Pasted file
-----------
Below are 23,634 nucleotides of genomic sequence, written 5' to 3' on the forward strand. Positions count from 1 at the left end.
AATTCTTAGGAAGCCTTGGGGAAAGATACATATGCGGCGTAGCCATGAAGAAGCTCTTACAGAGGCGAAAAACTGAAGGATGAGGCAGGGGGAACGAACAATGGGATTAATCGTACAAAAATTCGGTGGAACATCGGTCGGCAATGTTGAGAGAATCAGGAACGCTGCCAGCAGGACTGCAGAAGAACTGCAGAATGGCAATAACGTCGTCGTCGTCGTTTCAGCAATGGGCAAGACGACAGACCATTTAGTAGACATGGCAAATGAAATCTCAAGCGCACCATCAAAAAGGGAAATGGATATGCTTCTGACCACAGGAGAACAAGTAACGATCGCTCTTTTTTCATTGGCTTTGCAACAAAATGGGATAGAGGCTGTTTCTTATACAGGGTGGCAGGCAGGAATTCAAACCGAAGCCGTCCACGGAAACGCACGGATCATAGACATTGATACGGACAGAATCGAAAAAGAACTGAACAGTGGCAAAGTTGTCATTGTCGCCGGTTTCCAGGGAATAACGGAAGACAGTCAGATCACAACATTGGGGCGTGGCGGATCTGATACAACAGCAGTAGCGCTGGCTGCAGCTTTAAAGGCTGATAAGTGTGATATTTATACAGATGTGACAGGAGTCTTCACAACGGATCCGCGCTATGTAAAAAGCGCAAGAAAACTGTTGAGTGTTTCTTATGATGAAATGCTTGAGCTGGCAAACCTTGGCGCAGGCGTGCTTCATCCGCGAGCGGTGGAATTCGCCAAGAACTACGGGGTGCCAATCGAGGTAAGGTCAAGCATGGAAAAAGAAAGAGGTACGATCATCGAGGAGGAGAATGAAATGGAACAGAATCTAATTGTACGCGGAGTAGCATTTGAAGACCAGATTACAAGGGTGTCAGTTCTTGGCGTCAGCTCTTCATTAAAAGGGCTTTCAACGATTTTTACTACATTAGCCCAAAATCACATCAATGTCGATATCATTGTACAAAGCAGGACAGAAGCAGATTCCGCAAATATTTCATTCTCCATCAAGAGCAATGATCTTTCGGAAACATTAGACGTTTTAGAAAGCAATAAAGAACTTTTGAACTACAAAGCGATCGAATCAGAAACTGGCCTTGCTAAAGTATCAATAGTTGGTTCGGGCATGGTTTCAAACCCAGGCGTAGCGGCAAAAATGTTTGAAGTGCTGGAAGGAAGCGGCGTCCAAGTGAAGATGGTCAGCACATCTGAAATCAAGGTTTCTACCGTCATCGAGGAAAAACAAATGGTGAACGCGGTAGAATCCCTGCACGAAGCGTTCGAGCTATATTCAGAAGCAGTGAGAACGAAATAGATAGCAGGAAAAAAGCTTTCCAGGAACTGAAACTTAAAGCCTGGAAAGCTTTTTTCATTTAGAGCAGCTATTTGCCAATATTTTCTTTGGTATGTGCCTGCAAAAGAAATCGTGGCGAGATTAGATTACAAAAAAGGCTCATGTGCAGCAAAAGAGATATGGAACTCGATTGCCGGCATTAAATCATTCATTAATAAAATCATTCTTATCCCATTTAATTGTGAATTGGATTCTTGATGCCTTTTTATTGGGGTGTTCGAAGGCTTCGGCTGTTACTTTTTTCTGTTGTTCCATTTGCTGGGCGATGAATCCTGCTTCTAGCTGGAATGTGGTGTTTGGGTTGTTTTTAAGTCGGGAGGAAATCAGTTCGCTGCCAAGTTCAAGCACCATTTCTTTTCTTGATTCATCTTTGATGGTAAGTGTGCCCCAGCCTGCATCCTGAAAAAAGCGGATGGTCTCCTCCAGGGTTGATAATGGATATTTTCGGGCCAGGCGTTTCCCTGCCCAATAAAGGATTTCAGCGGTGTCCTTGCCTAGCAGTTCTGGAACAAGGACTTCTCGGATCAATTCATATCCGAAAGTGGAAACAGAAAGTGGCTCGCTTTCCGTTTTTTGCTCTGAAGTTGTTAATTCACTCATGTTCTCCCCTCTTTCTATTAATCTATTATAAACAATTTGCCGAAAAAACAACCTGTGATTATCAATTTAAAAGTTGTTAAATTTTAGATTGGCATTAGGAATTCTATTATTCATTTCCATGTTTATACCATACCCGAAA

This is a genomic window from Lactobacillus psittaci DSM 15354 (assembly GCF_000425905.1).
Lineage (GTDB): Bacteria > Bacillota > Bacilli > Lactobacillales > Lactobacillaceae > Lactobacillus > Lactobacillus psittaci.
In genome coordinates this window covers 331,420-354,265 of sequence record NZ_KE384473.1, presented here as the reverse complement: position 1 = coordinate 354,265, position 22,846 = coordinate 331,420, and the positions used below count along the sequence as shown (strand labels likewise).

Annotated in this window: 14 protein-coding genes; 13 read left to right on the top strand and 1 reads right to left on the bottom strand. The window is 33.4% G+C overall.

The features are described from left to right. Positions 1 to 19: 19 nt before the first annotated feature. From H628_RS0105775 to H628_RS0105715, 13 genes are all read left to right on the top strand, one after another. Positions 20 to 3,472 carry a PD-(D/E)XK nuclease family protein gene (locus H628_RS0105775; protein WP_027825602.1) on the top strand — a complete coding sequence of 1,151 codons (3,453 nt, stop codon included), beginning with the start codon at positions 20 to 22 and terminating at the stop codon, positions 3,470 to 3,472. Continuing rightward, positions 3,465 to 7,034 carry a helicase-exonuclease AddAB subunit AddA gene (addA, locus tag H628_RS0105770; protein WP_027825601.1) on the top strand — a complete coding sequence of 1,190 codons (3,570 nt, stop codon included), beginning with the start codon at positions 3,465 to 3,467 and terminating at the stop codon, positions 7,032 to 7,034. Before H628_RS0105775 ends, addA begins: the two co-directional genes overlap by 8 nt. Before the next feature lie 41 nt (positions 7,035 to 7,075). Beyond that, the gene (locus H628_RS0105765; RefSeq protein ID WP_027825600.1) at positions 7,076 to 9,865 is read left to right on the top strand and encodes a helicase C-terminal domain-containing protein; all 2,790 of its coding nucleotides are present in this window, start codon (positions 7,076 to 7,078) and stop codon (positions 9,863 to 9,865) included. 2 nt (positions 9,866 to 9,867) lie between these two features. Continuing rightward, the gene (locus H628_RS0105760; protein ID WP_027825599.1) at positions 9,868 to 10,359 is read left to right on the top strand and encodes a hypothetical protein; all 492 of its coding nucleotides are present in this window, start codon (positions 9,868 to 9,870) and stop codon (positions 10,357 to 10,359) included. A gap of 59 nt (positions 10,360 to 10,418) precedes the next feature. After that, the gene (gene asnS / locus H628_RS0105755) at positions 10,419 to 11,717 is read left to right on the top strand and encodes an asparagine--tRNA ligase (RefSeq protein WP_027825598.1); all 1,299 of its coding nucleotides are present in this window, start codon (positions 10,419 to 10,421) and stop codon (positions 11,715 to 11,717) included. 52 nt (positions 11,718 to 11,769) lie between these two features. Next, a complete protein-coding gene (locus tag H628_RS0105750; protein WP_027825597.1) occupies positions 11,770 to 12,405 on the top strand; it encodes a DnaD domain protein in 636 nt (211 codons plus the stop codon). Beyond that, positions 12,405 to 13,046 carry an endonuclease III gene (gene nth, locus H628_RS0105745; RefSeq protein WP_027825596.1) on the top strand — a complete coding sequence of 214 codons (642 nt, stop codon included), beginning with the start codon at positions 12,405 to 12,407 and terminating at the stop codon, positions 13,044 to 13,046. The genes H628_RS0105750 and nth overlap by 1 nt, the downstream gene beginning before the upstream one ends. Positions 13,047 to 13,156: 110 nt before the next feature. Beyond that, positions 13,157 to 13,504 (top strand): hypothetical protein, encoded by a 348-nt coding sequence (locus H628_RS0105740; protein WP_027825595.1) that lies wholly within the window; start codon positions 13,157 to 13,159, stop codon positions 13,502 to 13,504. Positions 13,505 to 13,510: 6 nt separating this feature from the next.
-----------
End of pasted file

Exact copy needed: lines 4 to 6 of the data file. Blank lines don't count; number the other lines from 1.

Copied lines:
Lineage (GTDB): Bacteria > Bacillota > Bacilli > Lactobacillales > Lactobacillaceae > Lactobacillus > Lactobacillus psittaci.
In genome coordinates this window covers 331,420-354,265 of sequence record NZ_KE384473.1, presented here as the reverse complement: position 1 = coordinate 354,265, position 22,846 = coordinate 331,420, and the positions used below count along the sequence as shown (strand labels likewise).

Annotated in this window: 14 protein-coding genes; 13 read left to right on the top strand and 1 reads right to left on the bottom strand. The window is 33.4% G+C overall.